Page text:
“Up at 2.30am, dressed and kitted out, quick bowl of porridge and we’re off at 3am…. The pitch darkness is speared by our head torches. Sam’s is like a lighthouse compared to my slightly embarrassing candle. It’s dry,… not a breath of wind and I’m dripping with sweat! … I’m fully geared up against the elements … and there aren’t any. But there is a 300m, near-vertical rock-face that requires all 4 limbs to scramble up and around. ….

“Suddenly the rocks ended and a new “mass” appeared in the darkness. This was the snow line of Stanley Glacier, Africa’s largest ice sheet. ….

From bog to snow and ice.. Wellies to crampons and ice axe...“We stepped off the glacier only to be confronted by a 20m vertical rock face with fixed ropes attached. Nothing could stop me now and I pulled myself with surprising ease straight up the face. I could see the summit and a minute later, following a short rock scramble, I was standing 5,109m up on Uganda’s highest point. With a tear in my eye, I hugged my two guides, relishing the euphoria of my achievement. It was 9.30am … we’d taken 6½hrs to cover 2.7km and lift a mere 600m. The camera came out but sadly there were no views to speak of. Any hopes of seeing the other Rwenzori peaks, Uganda or The Congo were completely dashed by the cloud, so we got the smokes out instead. …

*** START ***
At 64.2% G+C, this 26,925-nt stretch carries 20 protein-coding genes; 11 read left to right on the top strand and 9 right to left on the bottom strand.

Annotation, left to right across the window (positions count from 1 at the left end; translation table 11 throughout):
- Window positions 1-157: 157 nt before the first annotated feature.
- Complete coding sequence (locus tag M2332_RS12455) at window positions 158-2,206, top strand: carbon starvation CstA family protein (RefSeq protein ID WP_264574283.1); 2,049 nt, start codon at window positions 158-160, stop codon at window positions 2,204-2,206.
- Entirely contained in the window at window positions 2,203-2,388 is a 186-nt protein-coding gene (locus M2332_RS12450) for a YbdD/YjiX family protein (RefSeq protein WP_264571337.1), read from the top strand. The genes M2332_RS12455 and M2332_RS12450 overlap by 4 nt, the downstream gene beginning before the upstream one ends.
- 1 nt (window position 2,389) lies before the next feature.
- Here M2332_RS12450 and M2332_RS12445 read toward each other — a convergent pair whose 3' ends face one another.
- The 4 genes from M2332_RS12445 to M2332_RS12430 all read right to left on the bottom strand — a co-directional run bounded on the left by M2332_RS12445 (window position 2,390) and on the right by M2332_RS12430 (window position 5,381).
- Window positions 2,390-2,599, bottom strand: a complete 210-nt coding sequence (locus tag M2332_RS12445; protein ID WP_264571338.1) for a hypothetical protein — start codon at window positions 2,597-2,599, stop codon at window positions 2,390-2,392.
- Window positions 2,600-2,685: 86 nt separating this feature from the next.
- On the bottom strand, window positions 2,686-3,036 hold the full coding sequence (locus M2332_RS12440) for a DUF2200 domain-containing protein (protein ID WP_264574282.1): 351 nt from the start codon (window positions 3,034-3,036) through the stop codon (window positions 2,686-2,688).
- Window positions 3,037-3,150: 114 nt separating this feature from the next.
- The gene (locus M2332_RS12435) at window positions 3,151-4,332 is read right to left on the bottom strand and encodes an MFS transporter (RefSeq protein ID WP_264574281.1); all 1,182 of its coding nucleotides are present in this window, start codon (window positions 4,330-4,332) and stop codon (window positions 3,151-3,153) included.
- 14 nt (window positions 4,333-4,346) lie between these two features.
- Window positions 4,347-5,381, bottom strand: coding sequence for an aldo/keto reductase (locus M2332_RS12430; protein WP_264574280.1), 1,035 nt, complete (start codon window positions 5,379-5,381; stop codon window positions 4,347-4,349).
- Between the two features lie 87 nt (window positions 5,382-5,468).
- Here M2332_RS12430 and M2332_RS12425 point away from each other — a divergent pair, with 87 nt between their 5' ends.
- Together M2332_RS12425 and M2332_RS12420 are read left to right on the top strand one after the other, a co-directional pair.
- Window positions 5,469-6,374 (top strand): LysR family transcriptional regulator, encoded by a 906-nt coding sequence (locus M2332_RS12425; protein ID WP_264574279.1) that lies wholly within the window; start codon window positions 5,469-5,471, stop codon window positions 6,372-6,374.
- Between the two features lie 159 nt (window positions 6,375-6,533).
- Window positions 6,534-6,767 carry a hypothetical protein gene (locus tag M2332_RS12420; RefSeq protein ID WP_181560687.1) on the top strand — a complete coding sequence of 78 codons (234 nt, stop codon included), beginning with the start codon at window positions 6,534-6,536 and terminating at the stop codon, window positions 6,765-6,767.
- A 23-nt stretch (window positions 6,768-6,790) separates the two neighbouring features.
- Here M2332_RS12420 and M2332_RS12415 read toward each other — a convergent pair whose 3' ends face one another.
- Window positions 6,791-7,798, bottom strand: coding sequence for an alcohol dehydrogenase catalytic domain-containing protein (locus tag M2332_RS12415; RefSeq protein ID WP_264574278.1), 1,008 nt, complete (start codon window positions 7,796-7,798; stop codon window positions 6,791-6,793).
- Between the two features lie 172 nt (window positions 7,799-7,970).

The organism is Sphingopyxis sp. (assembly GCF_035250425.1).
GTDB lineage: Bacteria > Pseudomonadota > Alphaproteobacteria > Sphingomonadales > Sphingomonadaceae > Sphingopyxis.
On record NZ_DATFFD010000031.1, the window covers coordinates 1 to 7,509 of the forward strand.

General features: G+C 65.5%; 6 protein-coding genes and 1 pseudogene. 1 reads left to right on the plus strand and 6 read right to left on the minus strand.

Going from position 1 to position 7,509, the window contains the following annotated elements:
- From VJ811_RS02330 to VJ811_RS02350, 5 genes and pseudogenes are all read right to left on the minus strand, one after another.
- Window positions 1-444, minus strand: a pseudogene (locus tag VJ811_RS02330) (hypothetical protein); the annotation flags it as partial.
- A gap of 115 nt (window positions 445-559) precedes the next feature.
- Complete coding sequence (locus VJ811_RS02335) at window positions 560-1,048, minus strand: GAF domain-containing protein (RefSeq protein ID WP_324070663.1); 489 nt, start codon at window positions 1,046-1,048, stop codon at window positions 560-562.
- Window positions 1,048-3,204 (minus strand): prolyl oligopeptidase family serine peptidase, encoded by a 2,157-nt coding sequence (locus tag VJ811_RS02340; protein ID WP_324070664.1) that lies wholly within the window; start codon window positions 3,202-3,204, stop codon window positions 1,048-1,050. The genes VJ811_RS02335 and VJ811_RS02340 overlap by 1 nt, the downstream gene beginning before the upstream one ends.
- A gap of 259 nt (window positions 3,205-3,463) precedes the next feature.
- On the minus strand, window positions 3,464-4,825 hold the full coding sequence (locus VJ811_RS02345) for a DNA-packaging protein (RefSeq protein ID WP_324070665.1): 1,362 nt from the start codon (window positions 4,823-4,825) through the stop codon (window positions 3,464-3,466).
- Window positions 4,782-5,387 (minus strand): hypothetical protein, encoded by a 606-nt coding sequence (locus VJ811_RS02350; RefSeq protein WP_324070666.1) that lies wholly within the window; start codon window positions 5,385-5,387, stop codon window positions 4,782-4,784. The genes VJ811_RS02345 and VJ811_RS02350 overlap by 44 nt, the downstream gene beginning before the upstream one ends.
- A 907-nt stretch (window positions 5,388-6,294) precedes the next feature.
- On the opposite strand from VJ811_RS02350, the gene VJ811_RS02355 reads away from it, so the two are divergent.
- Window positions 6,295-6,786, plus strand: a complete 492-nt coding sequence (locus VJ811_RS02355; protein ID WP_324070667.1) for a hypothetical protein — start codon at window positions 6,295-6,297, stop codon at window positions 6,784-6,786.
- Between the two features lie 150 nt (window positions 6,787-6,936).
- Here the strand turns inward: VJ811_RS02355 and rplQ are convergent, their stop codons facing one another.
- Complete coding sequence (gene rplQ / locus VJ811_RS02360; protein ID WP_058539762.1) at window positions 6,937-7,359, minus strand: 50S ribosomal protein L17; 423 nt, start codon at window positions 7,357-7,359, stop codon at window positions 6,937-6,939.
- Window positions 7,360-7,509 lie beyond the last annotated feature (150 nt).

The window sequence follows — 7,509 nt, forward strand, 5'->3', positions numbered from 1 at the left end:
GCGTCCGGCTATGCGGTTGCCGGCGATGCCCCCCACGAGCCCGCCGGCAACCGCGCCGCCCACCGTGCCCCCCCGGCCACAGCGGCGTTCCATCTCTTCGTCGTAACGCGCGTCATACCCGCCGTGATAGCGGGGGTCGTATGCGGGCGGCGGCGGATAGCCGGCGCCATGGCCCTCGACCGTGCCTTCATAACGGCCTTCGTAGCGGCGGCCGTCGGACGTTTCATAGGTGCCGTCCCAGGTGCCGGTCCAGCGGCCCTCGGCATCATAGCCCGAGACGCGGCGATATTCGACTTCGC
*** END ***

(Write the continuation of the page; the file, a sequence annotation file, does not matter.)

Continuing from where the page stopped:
Relief at the SummitDay6 (part 2) … 6.9k from 5109m to 3980m in 8hrs

“All the muscles and joints exhausted by the ascent are given some respite whilst the descent sets about the other parts of your body that you’d previously forgotten about. …

“The rain got harder as we crossed the rocks back to the Stanley Glacier. …“We finally arrived back at base-camp at about 1pm. Standing there in my bunkhouse, I was soaked, I was cold, I was knackered and felt absolutely bloody fantastic! I’d done it, and I’d done it in spite of the bogs, and I’d done it on my own…

“Very quickly we were back into the bogs and my worst fears were confirmed. It was awful. …I had bog in both my wellies and my salopettes had doubled in weight as they captured and hung on to the mud. ..
“It was ghastly. At 6pm, we arrived into the camp. I was a zombie. I was in bits. I fell onto a bunk and I confess I cried. I can’t remember ever being so tired, so exhausted, so miserable. I desperately wanted a hug and there was no one there. …
“Then, just I started to dry and warm up, the final straw arrived – diarrhoea.

Day8 … the last day, 16.5k from 3630m to 1450m in 7hrs

“My flight out of Kasese was scheduled at 3pm which meant we had to be back at the Trekking office by 1pm, which in turn means a 6am start this morning. I knew we had a long way to travel and a long drop in height so we had to get a wriggle on. …. I’d asked Sam to call ahead to ensure a case of beers and a packet of fags were all present and correct on our arrival back at the office. During the call, he was told that the river we’d crossed with ease on the way up was now a raging, impassable torrent. … “The river had become a raging torrent

For the rest of the story, click here.  It is quite an account and well worth the full read. Thank you Geordie for your honesty and your effort. I am sure Euan is –  and Ray would be –  deeply proud of you.